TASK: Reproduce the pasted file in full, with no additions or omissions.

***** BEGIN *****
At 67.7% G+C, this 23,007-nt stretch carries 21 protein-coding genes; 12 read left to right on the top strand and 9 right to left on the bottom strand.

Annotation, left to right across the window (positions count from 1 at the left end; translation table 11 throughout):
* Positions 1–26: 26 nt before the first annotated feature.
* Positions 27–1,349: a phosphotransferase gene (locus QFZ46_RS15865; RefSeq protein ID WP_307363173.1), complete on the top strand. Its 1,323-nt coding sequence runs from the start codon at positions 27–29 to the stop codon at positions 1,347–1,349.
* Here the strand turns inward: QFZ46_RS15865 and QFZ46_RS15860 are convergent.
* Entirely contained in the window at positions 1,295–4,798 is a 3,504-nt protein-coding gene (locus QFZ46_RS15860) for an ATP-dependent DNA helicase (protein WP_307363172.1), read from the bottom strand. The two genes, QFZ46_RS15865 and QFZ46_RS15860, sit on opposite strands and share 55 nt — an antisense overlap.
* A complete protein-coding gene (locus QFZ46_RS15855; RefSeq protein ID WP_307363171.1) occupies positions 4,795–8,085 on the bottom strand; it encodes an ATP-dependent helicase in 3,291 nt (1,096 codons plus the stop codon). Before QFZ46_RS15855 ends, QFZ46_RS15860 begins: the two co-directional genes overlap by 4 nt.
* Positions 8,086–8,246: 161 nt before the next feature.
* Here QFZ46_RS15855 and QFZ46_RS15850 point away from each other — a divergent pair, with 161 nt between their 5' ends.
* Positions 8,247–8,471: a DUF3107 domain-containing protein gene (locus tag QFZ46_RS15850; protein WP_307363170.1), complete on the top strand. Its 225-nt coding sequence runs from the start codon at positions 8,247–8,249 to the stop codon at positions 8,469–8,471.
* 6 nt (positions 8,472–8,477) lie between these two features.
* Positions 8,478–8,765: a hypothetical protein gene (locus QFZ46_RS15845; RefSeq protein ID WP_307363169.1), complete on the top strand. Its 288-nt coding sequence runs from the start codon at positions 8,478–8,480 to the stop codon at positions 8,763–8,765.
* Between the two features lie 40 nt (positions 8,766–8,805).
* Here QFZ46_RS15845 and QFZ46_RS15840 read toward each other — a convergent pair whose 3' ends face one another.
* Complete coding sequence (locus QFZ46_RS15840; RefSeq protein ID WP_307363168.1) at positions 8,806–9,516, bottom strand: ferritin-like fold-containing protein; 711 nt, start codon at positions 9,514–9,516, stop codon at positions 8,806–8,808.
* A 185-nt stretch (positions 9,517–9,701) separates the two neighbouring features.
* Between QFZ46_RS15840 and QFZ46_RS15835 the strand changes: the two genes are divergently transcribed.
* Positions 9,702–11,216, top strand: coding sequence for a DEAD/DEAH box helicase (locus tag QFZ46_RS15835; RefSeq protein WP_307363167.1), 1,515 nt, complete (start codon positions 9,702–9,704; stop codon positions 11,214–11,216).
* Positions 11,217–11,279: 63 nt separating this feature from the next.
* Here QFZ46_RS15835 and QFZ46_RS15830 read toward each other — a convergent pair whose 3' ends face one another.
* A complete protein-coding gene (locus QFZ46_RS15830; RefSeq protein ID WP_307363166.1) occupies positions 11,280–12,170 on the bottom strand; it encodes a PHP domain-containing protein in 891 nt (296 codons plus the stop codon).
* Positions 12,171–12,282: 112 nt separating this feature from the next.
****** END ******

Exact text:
At 67.7% G+C, this 23,007-nt stretch carries 21 protein-coding genes; 12 read left to right on the top strand and 9 right to left on the bottom strand.

Annotation, left to right across the window (positions count from 1 at the left end; translation table 11 throughout):
* Positions 1–26: 26 nt before the first annotated feature.
* Positions 27–1,349: a phosphotransferase gene (locus QFZ46_RS15865; RefSeq protein ID WP_307363173.1), complete on the top strand. Its 1,323-nt coding sequence runs from the start codon at positions 27–29 to the stop codon at positions 1,347–1,349.
* Here the strand turns inward: QFZ46_RS15865 and QFZ46_RS15860 are convergent.
* Entirely contained in the window at positions 1,295–4,798 is a 3,504-nt protein-coding gene (locus QFZ46_RS15860) for an ATP-dependent DNA helicase (protein WP_307363172.1), read from the bottom strand. The two genes, QFZ46_RS15865 and QFZ46_RS15860, sit on opposite strands and share 55 nt — an antisense overlap.
* A complete protein-coding gene (locus QFZ46_RS15855; RefSeq protein ID WP_307363171.1) occupies positions 4,795–8,085 on the bottom strand; it encodes an ATP-dependent helicase in 3,291 nt (1,096 codons plus the stop codon). Before QFZ46_RS15855 ends, QFZ46_RS15860 begins: the two co-directional genes overlap by 4 nt.
* Positions 8,086–8,246: 161 nt before the next feature.
* Here QFZ46_RS15855 and QFZ46_RS15850 point away from each other — a divergent pair, with 161 nt between their 5' ends.
* Positions 8,247–8,471: a DUF3107 domain-containing protein gene (locus tag QFZ46_RS15850; protein WP_307363170.1), complete on the top strand. Its 225-nt coding sequence runs from the start codon at positions 8,247–8,249 to the stop codon at positions 8,469–8,471.
* 6 nt (positions 8,472–8,477) lie between these two features.
* Positions 8,478–8,765: a hypothetical protein gene (locus QFZ46_RS15845; RefSeq protein ID WP_307363169.1), complete on the top strand. Its 288-nt coding sequence runs from the start codon at positions 8,478–8,480 to the stop codon at positions 8,763–8,765.
* Between the two features lie 40 nt (positions 8,766–8,805).
* Here QFZ46_RS15845 and QFZ46_RS15840 read toward each other — a convergent pair whose 3' ends face one another.
* Complete coding sequence (locus QFZ46_RS15840; RefSeq protein ID WP_307363168.1) at positions 8,806–9,516, bottom strand: ferritin-like fold-containing protein; 711 nt, start codon at positions 9,514–9,516, stop codon at positions 8,806–8,808.
* A 185-nt stretch (positions 9,517–9,701) separates the two neighbouring features.
* Between QFZ46_RS15840 and QFZ46_RS15835 the strand changes: the two genes are divergently transcribed.
* Positions 9,702–11,216, top strand: coding sequence for a DEAD/DEAH box helicase (locus tag QFZ46_RS15835; RefSeq protein WP_307363167.1), 1,515 nt, complete (start codon positions 9,702–9,704; stop codon positions 11,214–11,216).
* Positions 11,217–11,279: 63 nt separating this feature from the next.
* Here QFZ46_RS15835 and QFZ46_RS15830 read toward each other — a convergent pair whose 3' ends face one another.
* A complete protein-coding gene (locus QFZ46_RS15830; RefSeq protein ID WP_307363166.1) occupies positions 11,280–12,170 on the bottom strand; it encodes a PHP domain-containing protein in 891 nt (296 codons plus the stop codon).
* Positions 12,171–12,282: 112 nt separating this feature from the next.